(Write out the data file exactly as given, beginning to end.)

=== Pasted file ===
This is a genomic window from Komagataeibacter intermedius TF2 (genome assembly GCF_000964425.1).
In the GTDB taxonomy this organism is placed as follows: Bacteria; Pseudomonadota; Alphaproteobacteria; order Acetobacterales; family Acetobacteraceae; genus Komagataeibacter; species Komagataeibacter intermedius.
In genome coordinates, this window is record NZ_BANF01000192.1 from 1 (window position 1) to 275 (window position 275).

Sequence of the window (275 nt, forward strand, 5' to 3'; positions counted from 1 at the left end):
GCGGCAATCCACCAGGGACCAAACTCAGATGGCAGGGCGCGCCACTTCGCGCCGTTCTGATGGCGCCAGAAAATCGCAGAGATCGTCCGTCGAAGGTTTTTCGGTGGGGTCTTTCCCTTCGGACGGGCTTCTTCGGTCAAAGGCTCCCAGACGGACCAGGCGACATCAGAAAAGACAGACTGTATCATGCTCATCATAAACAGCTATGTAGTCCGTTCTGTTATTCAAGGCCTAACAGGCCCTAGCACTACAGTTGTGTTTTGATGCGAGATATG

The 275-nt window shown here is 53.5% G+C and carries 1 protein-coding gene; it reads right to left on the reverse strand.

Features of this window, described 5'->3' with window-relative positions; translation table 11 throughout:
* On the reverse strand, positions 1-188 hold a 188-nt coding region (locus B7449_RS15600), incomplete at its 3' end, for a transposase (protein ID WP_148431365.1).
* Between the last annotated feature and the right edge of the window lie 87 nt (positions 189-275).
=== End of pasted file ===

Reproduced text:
This is a genomic window from Komagataeibacter intermedius TF2 (genome assembly GCF_000964425.1).
In the GTDB taxonomy this organism is placed as follows: Bacteria; Pseudomonadota; Alphaproteobacteria; order Acetobacterales; family Acetobacteraceae; genus Komagataeibacter; species Komagataeibacter intermedius.
In genome coordinates, this window is record NZ_BANF01000192.1 from 1 (window position 1) to 275 (window position 275).

Sequence of the window (275 nt, forward strand, 5' to 3'; positions counted from 1 at the left end):
GCGGCAATCCACCAGGGACCAAACTCAGATGGCAGGGCGCGCCACTTCGCGCCGTTCTGATGGCGCCAGAAAATCGCAGAGATCGTCCGTCGAAGGTTTTTCGGTGGGGTCTTTCCCTTCGGACGGGCTTCTTCGGTCAAAGGCTCCCAGACGGACCAGGCGACATCAGAAAAGACAGACTGTATCATGCTCATCATAAACAGCTATGTAGTCCGTTCTGTTATTCAAGGCCTAACAGGCCCTAGCACTACAGTTGTGTTTTGATGCGAGATATG

The 275-nt window shown here is 53.5% G+C and carries 1 protein-coding gene; it reads right to left on the reverse strand.

Features of this window, described 5'->3' with window-relative positions; translation table 11 throughout:
* On the reverse strand, positions 1-188 hold a 188-nt coding region (locus B7449_RS15600), incomplete at its 3' end, for a transposase (protein ID WP_148431365.1).
* Between the last annotated feature and the right edge of the window lie 87 nt (positions 189-275).